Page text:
The basic concept of pooled revenues and some kind of broadband USF could provide the economic basis for obtaining the funding needed to build rural broadband. I would expect that rural telcos and cooperatives would jump onto this idea immediately and build more rural fiber. And there is no reason that the large telcos wouldn’t at least consider this. But since they are driven by Wall Street earnings they might pass on regulated returns.

We know this process can work because it has been in place for decades for rural telephony. The only alternative to this that I can think of is for the federal government to hand out grants to build rural broadband. But I just don’t see that happening in today’s political environment. So rather than wait for the federal government to finally decide to hand out huge grants we ought to take the model we know and get going with it.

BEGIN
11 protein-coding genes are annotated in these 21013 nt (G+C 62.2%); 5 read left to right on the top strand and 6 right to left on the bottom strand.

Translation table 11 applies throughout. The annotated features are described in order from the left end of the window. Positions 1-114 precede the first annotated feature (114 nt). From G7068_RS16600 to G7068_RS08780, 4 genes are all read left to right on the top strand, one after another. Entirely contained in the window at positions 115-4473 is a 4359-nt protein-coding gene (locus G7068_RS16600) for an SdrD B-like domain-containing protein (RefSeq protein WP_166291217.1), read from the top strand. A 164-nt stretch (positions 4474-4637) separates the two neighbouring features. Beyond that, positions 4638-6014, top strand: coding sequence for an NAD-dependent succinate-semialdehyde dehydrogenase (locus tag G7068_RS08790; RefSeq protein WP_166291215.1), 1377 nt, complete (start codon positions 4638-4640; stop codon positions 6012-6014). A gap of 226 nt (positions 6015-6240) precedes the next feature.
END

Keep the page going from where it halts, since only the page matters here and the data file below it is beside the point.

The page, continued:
This concept would need a boost from the federal government to get going. It would probably require an act of Congress, but this is something that is probably easier to get enacted than a huge grant program. And it is a lot more attractive politically since it provides a way for private investment to fund rural broadband rather than the government. We have too try something because the rural areas are falling quickly onto the wrong sie of the digital divide, and that is not good for any of us.